Over the course of one day, the Marsigliese orders a series of shootings of all the rival Mafia Dons all over Naples as part of his plan to become the sole kingpin of Naples. Perlante barely escapes an attempt on his life when his right-hand man Alfredo (Giulio Farnese) triggers a bomb which has been hidden under Perlante's bed, killing Alfredo and Perlante's mistress. Perlante calls Luca and tells him about the series of hits. He sets up a meeting between them and the Marsigliese at the local soccer stadium where the Frenchman discusses merging their criminal concerns. Afterwards, Luca meets with his fellow smugglers and persuades them not to accept the Marsigliese demands for the inflow of drugs into their community would only escalate the number of addicts and drug-overdoses, plus they would not receive any profits since the Marsigliese would keep most of the money for himself and his close associates.

In response to the Mafia killings, the Naples police chief (Fabio Jovine) orders Captain Tarantino (Venantino Verantini) to conduct a massive sweep of the Neapolitan bay area to clean it up of crime. The dragnet has many smugglers arrested. Luca is saved from a police raid on his house by, of all people, Scherino, who suggests they form an alliance to defeat the Marsiglise. They meet that night at Perlante's house to discuss their plans with him. But Luca soon smells the tell-tale odor of the Marsiglieses personal parfum in the room. Luca realizes that Perlante is in league with the Marsgliese just as the gangster and his henchmen burst into the room and kill all of Scherino's henchmen as well as mortally wound Scherino himself. Luca's split-second reflexes of diving out a glass window and running away from the house ensures his escape. The mortally wounded Scherino manages to shoot off one shot from his gun at the treaterous Perlante, hitting him in the neck, before he drops dead himself.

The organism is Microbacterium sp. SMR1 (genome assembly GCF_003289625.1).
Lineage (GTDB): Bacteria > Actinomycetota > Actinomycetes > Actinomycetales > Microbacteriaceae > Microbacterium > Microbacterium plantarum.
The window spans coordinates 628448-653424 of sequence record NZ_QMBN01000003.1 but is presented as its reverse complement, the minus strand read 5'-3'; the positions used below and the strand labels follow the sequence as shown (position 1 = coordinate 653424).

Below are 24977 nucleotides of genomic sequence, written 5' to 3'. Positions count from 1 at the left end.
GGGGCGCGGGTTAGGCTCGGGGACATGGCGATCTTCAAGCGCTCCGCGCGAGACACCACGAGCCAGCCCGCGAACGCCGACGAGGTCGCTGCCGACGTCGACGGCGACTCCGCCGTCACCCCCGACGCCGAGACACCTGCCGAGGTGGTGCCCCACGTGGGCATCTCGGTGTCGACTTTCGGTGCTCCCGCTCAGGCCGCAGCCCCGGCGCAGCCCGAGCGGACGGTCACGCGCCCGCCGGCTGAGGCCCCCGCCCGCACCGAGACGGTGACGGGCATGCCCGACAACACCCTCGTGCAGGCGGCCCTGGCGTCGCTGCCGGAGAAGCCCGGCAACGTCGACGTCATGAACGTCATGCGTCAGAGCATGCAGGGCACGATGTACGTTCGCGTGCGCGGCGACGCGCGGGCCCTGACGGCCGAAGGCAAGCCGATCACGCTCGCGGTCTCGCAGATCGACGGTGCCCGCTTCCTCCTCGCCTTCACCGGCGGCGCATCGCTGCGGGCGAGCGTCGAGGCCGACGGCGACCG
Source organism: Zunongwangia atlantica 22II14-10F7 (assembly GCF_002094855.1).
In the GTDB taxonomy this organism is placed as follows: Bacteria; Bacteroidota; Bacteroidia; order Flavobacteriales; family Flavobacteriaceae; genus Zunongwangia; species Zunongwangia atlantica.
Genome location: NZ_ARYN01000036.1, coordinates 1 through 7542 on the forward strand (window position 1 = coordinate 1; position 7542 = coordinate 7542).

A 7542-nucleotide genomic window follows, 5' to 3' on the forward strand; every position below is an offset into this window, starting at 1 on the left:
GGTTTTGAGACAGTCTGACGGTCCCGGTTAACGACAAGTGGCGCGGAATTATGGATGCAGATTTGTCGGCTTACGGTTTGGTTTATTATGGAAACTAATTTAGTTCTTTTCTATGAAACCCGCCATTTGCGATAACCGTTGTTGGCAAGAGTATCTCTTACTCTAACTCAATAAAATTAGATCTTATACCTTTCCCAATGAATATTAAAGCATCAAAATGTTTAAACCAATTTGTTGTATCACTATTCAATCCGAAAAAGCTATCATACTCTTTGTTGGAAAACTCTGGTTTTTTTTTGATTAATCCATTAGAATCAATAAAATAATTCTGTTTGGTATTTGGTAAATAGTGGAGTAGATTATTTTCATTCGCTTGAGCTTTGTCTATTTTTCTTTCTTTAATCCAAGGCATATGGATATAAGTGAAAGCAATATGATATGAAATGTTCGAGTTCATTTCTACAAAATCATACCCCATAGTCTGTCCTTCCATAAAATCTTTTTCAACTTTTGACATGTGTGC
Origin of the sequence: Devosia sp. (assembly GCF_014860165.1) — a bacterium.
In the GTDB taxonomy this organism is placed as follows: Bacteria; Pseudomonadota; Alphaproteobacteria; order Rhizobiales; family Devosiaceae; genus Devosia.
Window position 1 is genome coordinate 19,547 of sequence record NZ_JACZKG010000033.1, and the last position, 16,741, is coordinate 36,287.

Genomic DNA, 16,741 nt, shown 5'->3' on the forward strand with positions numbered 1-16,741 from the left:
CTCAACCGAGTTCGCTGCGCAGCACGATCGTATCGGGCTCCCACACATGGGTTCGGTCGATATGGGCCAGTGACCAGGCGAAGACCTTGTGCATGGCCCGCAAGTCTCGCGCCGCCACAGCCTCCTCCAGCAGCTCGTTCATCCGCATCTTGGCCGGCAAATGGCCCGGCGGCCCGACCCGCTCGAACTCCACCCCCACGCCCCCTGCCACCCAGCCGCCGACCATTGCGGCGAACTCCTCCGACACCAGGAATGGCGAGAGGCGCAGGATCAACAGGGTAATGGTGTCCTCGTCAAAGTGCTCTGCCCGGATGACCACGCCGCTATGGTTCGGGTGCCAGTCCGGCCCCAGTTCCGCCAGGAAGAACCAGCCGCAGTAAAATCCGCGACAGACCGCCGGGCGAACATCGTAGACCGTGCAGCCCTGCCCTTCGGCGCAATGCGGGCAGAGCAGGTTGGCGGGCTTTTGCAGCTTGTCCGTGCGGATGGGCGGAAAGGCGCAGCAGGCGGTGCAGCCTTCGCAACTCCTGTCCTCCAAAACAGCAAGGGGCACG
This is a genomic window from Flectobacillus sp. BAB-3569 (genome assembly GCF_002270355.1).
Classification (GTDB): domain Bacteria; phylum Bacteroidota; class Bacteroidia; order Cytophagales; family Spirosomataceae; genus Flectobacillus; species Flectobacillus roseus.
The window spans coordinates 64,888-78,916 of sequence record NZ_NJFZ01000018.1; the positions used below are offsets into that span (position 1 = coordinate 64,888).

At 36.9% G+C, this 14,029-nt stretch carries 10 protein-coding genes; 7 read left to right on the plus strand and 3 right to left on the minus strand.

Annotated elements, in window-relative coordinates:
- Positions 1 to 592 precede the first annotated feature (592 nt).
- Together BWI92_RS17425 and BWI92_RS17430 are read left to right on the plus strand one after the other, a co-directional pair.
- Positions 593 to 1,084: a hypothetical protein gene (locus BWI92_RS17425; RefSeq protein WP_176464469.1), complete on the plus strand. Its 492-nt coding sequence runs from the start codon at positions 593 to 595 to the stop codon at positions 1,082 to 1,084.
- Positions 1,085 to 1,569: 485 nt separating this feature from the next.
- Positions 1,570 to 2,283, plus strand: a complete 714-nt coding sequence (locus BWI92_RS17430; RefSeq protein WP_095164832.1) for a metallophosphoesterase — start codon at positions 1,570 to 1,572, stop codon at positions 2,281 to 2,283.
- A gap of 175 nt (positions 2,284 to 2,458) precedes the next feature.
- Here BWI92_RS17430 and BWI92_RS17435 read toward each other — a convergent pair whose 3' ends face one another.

The Marsigliese abducts Luca's wife, Adale, and again insists that Luca should turn over the smuggling network over to his drug operation. To help Luca make up his mind, the sound of Adale being beaten and gang-raped are relayed to Luca over the phone. Luca agrees to the Marsigliese demands. In desperation, Luca calls upon the elderly Don Morrone (Guido Alberti), the leader of the old-guard Italian Mafia who has been reading the news throughout the movie of the numerous killings. Morrone is happy to come out of semi-retirement to deal with the French sadist. Morrone relays his plans to his various middle-aged associates who swing back into action for their cause.

The following morning, a meeting between Luca and the Marsigliese in a local open square where the handover to Adele is taking place. Luca sees that it is indeed a set up to have him killed. Don Morrone and his men, using a series of hit-and-run attacks, appear and blast away all of the Marsigliese's henchmen. Luca then chases the crazed Marsigliese through the deserted streets and allyways where after the Frenchman runs down an alley which is a dead end, Luca catches up to him and shoots the Marsigliese dead who lands on a pile of garbage bags. Across down, the police raid the Marsigliese hideout where they find the tramatized Adele and a large stash of cocaine and heroin, while the rest of the Marsigliese henchmen surrender.

The final scene has Captain Tarantino meeting with Don Morrone and his housekeeper at a wharf marketplace where the policeman thanks the elderly Mafia don for his tip leading to the discovery of the Marsigliese hideout and drug shipment seizure. But when Tarantino asks Morrone about the murder of the Marsigliese and his men, Morrone claims to know nothing about it, and also not to know Luca Di Angelo. From Tarantino's sarcastic tone of voice, he knows that Morrone is lying. But out of sympathy, the policeman lets Morrone go without arresting him.


External links[edit]